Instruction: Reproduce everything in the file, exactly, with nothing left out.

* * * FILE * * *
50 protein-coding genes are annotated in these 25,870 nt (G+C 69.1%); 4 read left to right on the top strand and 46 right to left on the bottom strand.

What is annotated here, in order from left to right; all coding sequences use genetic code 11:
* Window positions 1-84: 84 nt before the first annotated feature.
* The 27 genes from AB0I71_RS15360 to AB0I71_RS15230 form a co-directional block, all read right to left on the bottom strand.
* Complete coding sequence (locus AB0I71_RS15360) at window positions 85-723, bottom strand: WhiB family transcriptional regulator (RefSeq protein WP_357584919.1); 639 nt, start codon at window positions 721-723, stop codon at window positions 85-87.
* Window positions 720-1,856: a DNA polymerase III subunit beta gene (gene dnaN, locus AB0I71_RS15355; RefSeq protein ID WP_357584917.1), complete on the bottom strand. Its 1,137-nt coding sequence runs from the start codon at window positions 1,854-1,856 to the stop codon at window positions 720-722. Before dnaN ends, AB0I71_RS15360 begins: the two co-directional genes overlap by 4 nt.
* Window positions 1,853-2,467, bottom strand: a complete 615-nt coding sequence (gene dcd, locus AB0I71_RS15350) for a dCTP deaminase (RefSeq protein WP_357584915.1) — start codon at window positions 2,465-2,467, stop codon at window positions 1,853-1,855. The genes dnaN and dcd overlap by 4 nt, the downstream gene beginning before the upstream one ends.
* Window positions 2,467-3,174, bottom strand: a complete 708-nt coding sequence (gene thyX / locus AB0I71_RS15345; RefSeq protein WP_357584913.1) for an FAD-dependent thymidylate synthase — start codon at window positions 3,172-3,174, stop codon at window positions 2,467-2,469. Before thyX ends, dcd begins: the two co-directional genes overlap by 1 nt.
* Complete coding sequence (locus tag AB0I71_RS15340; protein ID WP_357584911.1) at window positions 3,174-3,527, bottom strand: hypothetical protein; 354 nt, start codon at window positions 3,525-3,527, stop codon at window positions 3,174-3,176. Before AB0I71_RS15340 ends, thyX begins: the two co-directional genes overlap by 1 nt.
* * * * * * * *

50 protein-coding genes are annotated in these 25,870 nt (G+C 69.1%); 4 read left to right on the top strand and 46 right to left on the bottom strand.

What is annotated here, in order from left to right; all coding sequences use genetic code 11:
* Window positions 1-84: 84 nt before the first annotated feature.
* The 27 genes from AB0I71_RS15360 to AB0I71_RS15230 form a co-directional block, all read right to left on the bottom strand.
* Complete coding sequence (locus AB0I71_RS15360) at window positions 85-723, bottom strand: WhiB family transcriptional regulator (RefSeq protein WP_357584919.1); 639 nt, start codon at window positions 721-723, stop codon at window positions 85-87.
* Window positions 720-1,856: a DNA polymerase III subunit beta gene (gene dnaN, locus AB0I71_RS15355; RefSeq protein ID WP_357584917.1), complete on the bottom strand. Its 1,137-nt coding sequence runs from the start codon at window positions 1,854-1,856 to the stop codon at window positions 720-722. Before dnaN ends, AB0I71_RS15360 begins: the two co-directional genes overlap by 4 nt.
* Window positions 1,853-2,467, bottom strand: a complete 615-nt coding sequence (gene dcd, locus AB0I71_RS15350) for a dCTP deaminase (RefSeq protein WP_357584915.1) — start codon at window positions 2,465-2,467, stop codon at window positions 1,853-1,855. The genes dnaN and dcd overlap by 4 nt, the downstream gene beginning before the upstream one ends.
* Window positions 2,467-3,174, bottom strand: a complete 708-nt coding sequence (gene thyX / locus AB0I71_RS15345; RefSeq protein WP_357584913.1) for an FAD-dependent thymidylate synthase — start codon at window positions 3,172-3,174, stop codon at window positions 2,467-2,469. Before thyX ends, dcd begins: the two co-directional genes overlap by 1 nt.
* Complete coding sequence (locus tag AB0I71_RS15340; protein ID WP_357584911.1) at window positions 3,174-3,527, bottom strand: hypothetical protein; 354 nt, start codon at window positions 3,525-3,527, stop codon at window positions 3,174-3,176. Before AB0I71_RS15340 ends, thyX begins: the two co-directional genes overlap by 1 nt.